Contents Should we tell you the whole story? Of course, there is an inevitable tension in trying to work like this. For example, in Chapter 16 we talk about referential integrity. There are - sentially six different flavors of referential integrity but Access only s- ports four of them (they are the most important ones however, so you aren't missing out on too much). The problem is this. Should we tell you about the other two? If we do, as an Access user you have every right to be annoyed that we are telling you about a feature you can't use. On the other hand, the six different types that we describe are part of the re- tional world and this book is about that world - we are not trying to teach you how to use Access, we are simply using Access to illustrate the relational model. Ultimately we decided to risk your ire and to describe all of the features of the relational model as we see it, even if Access doesn't support all of them. One advantage of this approach is that if you need to use a different database engine you will almost certainly find the extra information useful. Incidentally, this is not meant to imply that Access is somehow lacking as a relational database engine. The reason we chose it for the first book is that it is such a good example of a relational database tool.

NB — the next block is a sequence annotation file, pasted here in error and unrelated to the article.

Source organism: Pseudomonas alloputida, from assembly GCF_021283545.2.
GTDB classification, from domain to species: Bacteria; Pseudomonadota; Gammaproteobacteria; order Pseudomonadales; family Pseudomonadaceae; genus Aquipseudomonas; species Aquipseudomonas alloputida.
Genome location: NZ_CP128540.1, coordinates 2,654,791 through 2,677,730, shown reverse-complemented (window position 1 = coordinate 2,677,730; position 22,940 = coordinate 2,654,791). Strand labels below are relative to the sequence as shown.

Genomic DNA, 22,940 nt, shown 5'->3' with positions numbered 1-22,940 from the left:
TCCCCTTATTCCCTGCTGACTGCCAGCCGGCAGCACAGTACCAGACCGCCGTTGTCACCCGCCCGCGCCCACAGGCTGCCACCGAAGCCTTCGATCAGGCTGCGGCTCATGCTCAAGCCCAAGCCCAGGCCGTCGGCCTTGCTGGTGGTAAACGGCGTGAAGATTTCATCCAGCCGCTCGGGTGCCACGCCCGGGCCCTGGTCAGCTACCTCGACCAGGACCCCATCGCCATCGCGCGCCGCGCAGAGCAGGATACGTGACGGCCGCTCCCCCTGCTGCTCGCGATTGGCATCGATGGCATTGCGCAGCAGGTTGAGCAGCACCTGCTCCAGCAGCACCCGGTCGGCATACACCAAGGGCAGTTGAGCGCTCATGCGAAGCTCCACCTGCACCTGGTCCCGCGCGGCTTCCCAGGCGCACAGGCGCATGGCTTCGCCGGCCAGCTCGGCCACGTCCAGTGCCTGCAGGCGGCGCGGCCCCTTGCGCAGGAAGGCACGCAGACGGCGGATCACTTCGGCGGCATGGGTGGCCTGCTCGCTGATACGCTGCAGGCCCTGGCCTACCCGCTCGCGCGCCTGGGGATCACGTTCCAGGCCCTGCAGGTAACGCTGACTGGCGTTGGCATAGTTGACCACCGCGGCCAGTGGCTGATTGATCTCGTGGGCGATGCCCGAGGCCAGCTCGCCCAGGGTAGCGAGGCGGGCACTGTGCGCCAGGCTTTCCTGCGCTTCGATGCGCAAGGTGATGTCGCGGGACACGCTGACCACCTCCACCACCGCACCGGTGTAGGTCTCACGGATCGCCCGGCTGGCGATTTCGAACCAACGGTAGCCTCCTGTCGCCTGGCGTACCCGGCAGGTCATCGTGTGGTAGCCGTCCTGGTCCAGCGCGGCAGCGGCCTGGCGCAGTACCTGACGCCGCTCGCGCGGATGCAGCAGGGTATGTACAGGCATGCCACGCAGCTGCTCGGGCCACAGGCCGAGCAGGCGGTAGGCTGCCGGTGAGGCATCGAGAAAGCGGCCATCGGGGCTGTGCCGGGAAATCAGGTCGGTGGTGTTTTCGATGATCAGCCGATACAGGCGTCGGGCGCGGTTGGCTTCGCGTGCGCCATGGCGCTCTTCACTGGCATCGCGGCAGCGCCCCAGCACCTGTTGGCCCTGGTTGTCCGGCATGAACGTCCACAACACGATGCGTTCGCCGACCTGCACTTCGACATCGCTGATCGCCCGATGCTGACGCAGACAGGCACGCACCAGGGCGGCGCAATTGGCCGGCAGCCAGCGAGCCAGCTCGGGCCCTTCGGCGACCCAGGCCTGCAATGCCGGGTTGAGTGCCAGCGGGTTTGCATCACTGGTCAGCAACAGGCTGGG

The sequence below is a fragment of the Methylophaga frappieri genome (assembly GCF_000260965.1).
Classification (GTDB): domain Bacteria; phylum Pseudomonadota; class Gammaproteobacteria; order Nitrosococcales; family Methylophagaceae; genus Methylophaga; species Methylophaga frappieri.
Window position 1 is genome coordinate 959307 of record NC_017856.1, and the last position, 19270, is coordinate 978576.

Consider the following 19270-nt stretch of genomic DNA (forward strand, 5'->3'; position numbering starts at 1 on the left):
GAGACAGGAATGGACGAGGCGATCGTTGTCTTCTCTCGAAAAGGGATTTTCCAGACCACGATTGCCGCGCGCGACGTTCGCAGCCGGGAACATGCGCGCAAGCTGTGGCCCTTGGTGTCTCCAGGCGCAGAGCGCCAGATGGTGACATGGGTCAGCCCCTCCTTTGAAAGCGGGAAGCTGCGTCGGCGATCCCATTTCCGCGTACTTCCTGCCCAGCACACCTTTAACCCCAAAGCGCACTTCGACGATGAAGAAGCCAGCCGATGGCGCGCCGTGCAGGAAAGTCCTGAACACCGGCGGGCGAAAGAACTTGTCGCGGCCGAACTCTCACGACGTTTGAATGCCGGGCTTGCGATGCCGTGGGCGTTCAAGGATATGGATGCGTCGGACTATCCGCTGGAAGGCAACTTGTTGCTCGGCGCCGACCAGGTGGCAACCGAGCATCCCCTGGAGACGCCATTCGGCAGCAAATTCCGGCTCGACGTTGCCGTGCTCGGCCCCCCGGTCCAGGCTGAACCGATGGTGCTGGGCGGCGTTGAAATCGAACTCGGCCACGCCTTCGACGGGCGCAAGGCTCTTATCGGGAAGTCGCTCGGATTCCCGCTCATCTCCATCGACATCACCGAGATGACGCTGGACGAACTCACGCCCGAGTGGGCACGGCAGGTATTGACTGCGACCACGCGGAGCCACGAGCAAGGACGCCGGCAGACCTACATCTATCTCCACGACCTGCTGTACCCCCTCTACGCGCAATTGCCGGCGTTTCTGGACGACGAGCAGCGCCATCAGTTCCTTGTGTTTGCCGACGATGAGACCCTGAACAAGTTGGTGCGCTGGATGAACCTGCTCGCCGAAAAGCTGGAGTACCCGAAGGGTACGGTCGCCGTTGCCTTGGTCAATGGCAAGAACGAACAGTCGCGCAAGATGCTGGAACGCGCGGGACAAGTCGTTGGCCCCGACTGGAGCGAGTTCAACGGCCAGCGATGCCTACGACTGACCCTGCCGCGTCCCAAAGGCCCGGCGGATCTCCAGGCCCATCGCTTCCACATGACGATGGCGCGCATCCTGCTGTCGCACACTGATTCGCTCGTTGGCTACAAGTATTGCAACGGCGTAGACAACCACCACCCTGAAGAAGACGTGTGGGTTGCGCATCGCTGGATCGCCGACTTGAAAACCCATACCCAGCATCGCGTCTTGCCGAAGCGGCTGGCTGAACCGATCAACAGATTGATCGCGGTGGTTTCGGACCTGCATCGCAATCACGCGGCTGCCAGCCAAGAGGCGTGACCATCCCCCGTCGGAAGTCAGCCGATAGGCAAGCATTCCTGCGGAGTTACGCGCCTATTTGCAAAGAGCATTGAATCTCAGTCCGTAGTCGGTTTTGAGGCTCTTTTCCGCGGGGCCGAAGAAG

Mark Whitehorn teaches database design and practice, both to undergraduates and in the commercial world.